Photo by Naysa Reames

Review: ‘Step’

Hot Docs 2017

6 mins read

(USA, 83 min.)
Dir. Amanda Lipitz
Programme: Special Presentations (International Premiere)

Step, a winner at this year’s Sundance Film Festival for inspirational filmmaking, is a must-see documentary. While distribution with Fox Searchlight Pictures means Step is one of the Hot Docs selections that film buffs may see after the festival, it’s one of the hotter ticket titles for many good reasons. The film profiles a team of teenage girls on the step dancing team at Baltimore Leadership School for Young Women as they consider their future opportunities and grapple with the question of what it means to Black in America. This upbeat, and inspiring doc from Amanda Lipitz checks all the boxes for the kind of discovery one hopes to encounter at a festival.

A contemporary dance that pulses with furious stomps and staccato movements, step offers an outlet for these girls who live in a rough part of town. An early scene sees the new step coach introduce herself to the team; she relates to the girls by telling them that she lives on the same street as 25-year-old Freddie Gray, who died in police custody in April 2015 following massive injuries to his spinal cord. An appropriate pause respects Gray’s life and lets the cause hit close to home for the girls before they channel their anxieties into dance.

The step practices are intense and absorbing as Lipitz and cinematographer Casey Regan take an up-close portrait of the girls as they escape the violence of the streets. The escalating racial tension and divides in the USA provide an urgent backdrop to Step while the potency of the Black Lives Matter movement infuses the girls’ performances. Every stomp and every step of their journey is a passionate assertion of their rights, particularly when it comes to education.

Lipitz takes audiences into the lives of several members of the step team. These profiles illustrate how a handful of students from the same team, class, school, and community have vastly dissimilar backgrounds that shape their experiences.

The founder of the step team is Blessin Giraldo, a popular social butterfly who owns the stage with slick technique, confidence, and fierce stage presence. (She’s a dead ringer for Beyoncé Knowles, if Broadway ever has plans to make “Lemonade” a musical.) She has the ingredients for stardom, but a dangerously low GPA [grade point average] threatens her future, while her boyfriend and her mother both discourage her from pursuing viable education opportunities far away from home.

Threads with students like Cori Grainger and Tayla Soloman, on the other hand, show members of the step team finding as much success and support in the home as they have on the dance floor. While both girls have solid potential for higher education and bright futures, Step nevertheless shows them having difficult conversations with their parents and counsellors that suggest they must manage their expectations. Only a small fraction of students in America can afford the costly tuition of the top-tier and Step puts audiences directly inside the homes of citizens who simply need the opportunity to reach their full potential.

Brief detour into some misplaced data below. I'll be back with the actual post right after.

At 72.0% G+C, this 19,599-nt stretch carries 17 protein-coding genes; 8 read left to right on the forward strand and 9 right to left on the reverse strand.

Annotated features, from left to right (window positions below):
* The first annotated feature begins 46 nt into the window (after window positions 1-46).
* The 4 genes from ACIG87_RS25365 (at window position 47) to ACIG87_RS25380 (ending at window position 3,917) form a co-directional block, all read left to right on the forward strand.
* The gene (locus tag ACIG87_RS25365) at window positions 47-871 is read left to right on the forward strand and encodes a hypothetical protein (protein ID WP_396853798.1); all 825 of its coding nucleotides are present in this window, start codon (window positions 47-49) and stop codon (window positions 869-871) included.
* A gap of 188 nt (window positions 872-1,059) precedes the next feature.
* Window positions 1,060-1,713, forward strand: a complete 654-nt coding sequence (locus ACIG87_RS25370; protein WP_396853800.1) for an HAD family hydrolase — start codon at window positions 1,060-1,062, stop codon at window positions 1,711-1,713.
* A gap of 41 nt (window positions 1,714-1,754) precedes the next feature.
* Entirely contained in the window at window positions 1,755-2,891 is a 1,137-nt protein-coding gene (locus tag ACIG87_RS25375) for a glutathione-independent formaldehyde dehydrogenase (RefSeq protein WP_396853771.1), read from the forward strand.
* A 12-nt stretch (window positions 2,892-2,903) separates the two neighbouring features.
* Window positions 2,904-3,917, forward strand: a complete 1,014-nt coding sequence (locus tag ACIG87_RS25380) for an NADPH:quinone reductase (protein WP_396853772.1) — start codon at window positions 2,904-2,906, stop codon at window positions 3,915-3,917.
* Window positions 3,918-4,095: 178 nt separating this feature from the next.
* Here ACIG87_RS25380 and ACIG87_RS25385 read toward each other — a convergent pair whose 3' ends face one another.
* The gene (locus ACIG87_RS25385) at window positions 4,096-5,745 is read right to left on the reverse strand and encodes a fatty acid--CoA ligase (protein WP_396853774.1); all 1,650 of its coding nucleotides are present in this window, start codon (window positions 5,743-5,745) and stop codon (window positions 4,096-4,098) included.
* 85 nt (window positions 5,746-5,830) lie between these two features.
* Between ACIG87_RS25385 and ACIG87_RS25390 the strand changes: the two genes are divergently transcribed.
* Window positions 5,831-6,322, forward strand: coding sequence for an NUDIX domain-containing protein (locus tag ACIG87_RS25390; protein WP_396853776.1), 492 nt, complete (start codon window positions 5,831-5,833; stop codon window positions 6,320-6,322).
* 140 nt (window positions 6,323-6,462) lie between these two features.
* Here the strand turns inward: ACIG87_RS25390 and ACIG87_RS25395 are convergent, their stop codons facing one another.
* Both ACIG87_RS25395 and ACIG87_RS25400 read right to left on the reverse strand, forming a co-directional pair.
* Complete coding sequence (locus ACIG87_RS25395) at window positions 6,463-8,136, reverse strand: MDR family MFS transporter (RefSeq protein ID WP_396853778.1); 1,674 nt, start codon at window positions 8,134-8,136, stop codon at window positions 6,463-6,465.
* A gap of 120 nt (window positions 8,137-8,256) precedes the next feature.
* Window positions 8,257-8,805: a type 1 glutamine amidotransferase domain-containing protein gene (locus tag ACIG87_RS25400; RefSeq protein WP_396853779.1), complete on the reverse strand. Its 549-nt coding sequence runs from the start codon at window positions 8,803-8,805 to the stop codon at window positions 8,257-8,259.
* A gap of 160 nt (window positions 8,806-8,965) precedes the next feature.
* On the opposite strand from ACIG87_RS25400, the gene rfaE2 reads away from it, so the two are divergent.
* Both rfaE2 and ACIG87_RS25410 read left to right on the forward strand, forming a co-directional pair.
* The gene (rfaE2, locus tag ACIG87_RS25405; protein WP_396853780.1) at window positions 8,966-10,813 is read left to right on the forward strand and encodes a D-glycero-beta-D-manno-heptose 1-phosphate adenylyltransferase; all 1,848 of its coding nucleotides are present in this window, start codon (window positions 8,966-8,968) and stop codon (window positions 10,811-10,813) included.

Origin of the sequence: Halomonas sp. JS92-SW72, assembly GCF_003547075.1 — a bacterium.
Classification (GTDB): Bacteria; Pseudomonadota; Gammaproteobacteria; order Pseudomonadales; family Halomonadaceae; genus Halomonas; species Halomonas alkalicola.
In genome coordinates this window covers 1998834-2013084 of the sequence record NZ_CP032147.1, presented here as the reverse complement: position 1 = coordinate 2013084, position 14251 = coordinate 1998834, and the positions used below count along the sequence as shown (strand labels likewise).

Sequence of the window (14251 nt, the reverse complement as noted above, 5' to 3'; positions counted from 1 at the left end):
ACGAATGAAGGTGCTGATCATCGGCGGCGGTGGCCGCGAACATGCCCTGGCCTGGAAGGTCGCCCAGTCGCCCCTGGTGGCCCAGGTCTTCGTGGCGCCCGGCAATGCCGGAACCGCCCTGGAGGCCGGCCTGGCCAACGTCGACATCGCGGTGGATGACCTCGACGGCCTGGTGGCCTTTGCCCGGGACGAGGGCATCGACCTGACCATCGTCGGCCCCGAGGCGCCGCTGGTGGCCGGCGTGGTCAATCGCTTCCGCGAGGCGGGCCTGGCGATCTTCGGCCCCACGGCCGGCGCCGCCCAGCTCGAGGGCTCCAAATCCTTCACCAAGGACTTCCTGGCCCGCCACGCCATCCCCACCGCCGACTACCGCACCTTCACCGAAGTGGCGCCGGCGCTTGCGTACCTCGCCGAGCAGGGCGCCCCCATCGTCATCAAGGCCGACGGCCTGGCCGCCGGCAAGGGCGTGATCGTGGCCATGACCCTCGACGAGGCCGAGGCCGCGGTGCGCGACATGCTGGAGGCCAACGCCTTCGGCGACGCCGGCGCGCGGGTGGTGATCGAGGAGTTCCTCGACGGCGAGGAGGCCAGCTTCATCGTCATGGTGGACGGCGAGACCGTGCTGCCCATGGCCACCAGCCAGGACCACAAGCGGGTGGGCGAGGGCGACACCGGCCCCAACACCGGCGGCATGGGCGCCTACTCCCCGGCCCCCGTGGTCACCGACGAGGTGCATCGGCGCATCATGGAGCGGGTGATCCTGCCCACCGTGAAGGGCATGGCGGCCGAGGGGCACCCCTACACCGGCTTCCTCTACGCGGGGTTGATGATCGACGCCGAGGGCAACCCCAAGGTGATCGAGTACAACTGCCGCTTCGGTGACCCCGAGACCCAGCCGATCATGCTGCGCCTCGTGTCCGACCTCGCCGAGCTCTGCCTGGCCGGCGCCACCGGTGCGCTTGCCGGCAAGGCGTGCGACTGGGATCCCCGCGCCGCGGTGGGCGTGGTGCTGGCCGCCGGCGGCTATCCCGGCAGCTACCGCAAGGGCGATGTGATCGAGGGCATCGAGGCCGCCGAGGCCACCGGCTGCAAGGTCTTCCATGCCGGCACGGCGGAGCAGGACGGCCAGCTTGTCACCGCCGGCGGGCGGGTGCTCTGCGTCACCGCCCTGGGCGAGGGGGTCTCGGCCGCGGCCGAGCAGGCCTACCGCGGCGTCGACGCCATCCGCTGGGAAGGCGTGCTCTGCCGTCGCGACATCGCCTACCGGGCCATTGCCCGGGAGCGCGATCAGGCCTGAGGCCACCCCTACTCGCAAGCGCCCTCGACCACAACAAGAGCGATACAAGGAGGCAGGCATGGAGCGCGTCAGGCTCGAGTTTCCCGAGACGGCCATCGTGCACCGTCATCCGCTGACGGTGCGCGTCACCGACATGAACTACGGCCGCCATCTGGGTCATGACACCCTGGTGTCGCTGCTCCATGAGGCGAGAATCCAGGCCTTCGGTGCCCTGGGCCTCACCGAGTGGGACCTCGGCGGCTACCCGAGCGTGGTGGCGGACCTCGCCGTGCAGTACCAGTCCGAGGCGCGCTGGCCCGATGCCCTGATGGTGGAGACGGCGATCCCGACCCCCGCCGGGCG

While Step lets the girls have their own voices, Lipitz doesn’t shy away from holding parents accountable for the roles they play in determining their children’s futures. The support Blessin receives, or struggles to receive, is a recurring challenge as her mother battles depression and avoids meeting with the teachers and advisors who work tirelessly to help the young woman succeed. The other girls, alternatively, have parents at their sides: at step practice and at orientation meetings, they are present and engaged. The support has visible effects on the confidence and behaviour of the girls.

The hero of the film, however, is the school’s academic advisor Paula Dofat. She displays selfless devotion to the girls as she guides them through the opportunities at their feet and advises them on the steps to achieve their potential. Dofat’s effort with Blessin is especially inspiring and effective in illustrating the priceless benefit that a positive role model has on a child’s future. One particularly poignant scene sees Dofat invest a personal stake in Blessin’s future and Step is surprisingly emotional—naked and disarming even—when the educator steps up for the girl when nobody else will.

This rousing and inspiring doc is a sure-fire crowd-pleaser. Lipitz brings all the right moves to her documentary as Step has the finesse, technique, artistry, and heart to score a perfect 10. Like a confident performer, Step struts up to the stage with a cool swagger and throws down the glove before it makes your spirit soar. Let the race begin!

Step screens:
-Friday, April 28 at TIFF Lightbox 2 at 8:45 PM
-Sunday, April 30 at Hart House at 3:30 PM
-Sunday, May 7 at Aga Khan Museum at 5:45 PM



Pat Mullen is the publisher of POV Magazine. He holds a Master’s in Film Studies from Carleton University where his research focused on adaptation and Canadian cinema. Pat has also contributed to outlets including The Canadian Encyclopedia, Paste, That Shelf, Sharp, Xtra, and Complex. He is the vice president of the Toronto Film Critics Association and an international voter for the Golden Globe Awards.

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